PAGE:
Raja means “royal” and meditation is the focal point of this branch of yoga. This approach involves strict adherence to the eight “limbs” of yoga as outlined by Patanjali in the Yoga Sutras. As with all branches of yoga, these eight limbs can also be found in many other branches of yoga. And as with a living tree, each of the limbs additionally gives forth fruit to deepen practice and understanding.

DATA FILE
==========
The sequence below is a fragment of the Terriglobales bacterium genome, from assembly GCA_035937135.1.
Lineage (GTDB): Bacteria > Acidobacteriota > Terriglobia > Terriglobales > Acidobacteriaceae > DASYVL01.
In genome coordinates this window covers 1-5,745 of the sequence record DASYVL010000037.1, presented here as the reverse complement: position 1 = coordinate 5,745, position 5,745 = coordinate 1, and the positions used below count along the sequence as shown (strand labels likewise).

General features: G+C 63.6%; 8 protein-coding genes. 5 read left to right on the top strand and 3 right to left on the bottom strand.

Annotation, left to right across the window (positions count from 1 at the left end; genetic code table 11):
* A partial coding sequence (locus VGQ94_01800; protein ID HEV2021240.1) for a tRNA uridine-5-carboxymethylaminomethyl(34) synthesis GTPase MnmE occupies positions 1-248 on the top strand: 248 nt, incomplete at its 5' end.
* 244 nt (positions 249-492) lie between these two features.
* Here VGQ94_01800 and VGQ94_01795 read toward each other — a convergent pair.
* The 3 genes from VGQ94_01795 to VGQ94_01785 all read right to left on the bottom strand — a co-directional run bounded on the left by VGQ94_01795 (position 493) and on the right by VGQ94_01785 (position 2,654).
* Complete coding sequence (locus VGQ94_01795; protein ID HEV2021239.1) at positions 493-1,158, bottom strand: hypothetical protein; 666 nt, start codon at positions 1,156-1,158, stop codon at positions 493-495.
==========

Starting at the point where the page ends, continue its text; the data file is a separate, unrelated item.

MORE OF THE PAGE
They follow in this order: yama (ethical standards); niyama (self-discipline); asana (posture); pranayama (breath-control); pratyahara (sensory withdrawal); dharana (concentration); dhyana (meditation); and samadhi (final liberation).
Raja yoga attracts individuals who are introspective and drawn to meditation. Members of religious orders and spiritual communities devote themselves to this branch of yoga. Even though the path suggests a monastic or contemplative lifestyle, entering an ashram or monastery is not a prerequisite.